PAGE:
Unfortunately, not only the customers know that. When ACE, The Audience Agency, and I, met the Information Commissioner’s staff to update our guidance on sharing and the necessary permissions, I was reminded that the staff in Wilmslow are, of course, arts attenders themselves, and able to talk from their own experience about booking with venues. A previous Information Commissioner had served on the board of one Manchester music organisation. Our sector’s unsatisfactory ‘do minimum’ compliance is all too visible. The Information Commissioner’s staff remain very helpful, but perhaps not as friendly as in the past.

How did we ever get here? And why does the General Data Protection Regulation apparently so disturb some people? I go back to first principles, that we need customers to volunteer their permission, freely given, and that is the start of our relationship with them, as a valued customer likely to return; that we need to treat customers with respect, as people in a valued relationship.

We want customers to look forward to our brochures and emails, offering them great going-out opportunities, experiences to enjoy and value. My mantra is ‘stop selling and help people buy’, getting them into a relationship with us.

Mark Hazell at Norwich Theatre Royal has made the point for many years that if they know someone is a “friend” he can write and talk to them differently, because being a “friend” means something about their relationship. That is true for all types of relationship, based on frequency, interests, what is attended, who attends, and so on.   We don’t have to keep asking them for their permission. And ideally we would give them an on-line tool to edit and update their records (less messing about for changes of address or email, chance for self-completed profiles and preferences, and more up-to-date accuracy). We want customers to look forward to our brochures and emails, offering them great going-out opportunities, experiences to enjoy and value. My mantra is ‘stop selling and help people buy’, getting them into a relationship with us.

Now our sector seems to be reducing Box Office hours (while travel agents are re-inventing their High Street stores to “help people buy”) and we are pushing for/hoping for more on-line sales. That means we need to re-think websites, and make them mobile friendly, and understand who we are communicating with. When we email them and they read on their phone or tablet, when they visit our website from those devices, we know precisely who they are – so why aren’t we recognising them and treating them as the valued customers they are? With respect?

Obviously I am the wrong person to talk to about permissions, as I don’t understand our industry.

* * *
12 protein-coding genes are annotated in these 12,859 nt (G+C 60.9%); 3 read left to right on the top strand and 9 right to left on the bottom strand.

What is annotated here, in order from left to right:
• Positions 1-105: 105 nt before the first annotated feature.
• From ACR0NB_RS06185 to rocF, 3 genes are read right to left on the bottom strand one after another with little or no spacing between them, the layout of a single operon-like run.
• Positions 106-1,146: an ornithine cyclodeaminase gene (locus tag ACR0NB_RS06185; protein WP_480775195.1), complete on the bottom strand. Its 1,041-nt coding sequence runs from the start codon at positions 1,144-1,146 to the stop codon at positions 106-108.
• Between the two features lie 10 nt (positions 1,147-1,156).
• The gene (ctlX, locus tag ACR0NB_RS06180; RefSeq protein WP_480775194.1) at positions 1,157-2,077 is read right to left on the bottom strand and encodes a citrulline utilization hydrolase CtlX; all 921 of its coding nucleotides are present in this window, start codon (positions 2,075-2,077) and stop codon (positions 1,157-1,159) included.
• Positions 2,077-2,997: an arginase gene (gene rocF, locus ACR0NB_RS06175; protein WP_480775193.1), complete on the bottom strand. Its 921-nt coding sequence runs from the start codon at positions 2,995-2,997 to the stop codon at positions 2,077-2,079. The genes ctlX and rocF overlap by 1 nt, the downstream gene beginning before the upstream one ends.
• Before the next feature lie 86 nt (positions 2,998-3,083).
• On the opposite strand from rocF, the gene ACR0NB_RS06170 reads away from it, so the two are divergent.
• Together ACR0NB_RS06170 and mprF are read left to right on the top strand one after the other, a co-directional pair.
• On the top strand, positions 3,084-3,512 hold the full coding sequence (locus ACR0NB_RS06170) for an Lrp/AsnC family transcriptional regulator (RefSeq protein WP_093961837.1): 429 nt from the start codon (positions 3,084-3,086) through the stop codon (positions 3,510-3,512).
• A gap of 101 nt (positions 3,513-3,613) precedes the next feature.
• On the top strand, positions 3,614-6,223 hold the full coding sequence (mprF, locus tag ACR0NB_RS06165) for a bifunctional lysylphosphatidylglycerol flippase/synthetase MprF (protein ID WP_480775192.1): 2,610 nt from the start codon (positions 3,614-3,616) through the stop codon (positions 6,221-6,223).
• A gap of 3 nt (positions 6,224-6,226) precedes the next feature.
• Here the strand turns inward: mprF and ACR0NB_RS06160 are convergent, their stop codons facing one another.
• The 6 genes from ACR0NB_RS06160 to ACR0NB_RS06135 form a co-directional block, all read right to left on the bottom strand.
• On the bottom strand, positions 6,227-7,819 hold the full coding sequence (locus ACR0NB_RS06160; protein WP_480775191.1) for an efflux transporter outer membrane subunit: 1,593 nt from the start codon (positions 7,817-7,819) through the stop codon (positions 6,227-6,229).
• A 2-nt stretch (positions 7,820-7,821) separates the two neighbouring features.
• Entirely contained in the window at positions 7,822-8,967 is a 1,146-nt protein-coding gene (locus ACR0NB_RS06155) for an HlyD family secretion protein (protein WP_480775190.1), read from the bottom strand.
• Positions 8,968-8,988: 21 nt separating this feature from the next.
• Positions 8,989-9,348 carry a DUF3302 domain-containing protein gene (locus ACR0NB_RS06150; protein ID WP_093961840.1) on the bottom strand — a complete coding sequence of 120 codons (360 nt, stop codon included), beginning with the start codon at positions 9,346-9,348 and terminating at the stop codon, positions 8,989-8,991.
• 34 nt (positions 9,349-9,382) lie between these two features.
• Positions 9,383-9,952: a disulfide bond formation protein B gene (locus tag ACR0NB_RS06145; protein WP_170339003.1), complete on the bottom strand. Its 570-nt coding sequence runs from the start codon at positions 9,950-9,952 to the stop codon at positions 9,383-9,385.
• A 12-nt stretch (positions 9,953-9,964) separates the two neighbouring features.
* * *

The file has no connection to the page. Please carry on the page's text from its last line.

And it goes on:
Roger Tomlinson

2 May 2017

If you do want help or advice about the application of the General Data Protection Regulation, I recommend you contact Andrew Thomas andrew@theticketinginstitute.com about system processes and website flows and Leo Sharrock leo.sharrock@theaudienceagency.org about the permissions for data sharing, profiling, research, etc.

“Make Do and Mend” – the right technology strategy?

Wow, where to start. This is a post that has been on my mind for some months. It’s taken a change of tech that I am using to crystallise some thoughts about how to lay this problem out.

I have always used a PC, from back pre windows to 3.11, 95 and on through the numbers. It’s been part of my life for thirty years. There have been some bumps along the way, but I can’t ever say I have been ‘unhappy’ – just not fulfilled.

I can’t ever say I have been ‘unhappy’ – just not fulfilled

Less faithful behaviour is true amongst mobile phones or more recently smartphones, I have had big periods between the three or four main players – well they were at the time. Nokia’s Symbian system was the first really good platform, along came and went BlackBerry, iPhone, Android, iPhone, Windows, Android – you get the picture.

…..spending extra minutes or hours on tasks that should take twenty seconds.

For the last few months, I have been using a Chromebook. Amazing value at under £200 – a 13 hour (real) battery life, super portable and with Internet access almost everywhere – a great piece of kit. The trouble with it is that it fell short in some areas, no REAL word support meant converting docs or when using the online version missing out on some of key, yet more obscure features that are only found in the full versions. I was always spending extra minutes or hours on tasks that should take twenty seconds.

Macs were “too expensive” and I’ve never used them, I am writing this on one now, it’s not THAT bad, but gives me some much loved and missed functionality not present on the Chromebook.

This is not them versus us or mine is better than your tech post, but setting the scene.

To be blunt, I don’t like it. It makes or seems to make my life more difficult,

I am currently in possession of an iPhone for the first time in three years, I say currently as it’s about to go swim with the fishes in a canal sometime soon. To be blunt, I don’t like it. It makes or seems to make my life more difficult, less of a digital assistant and more of a ball and chain.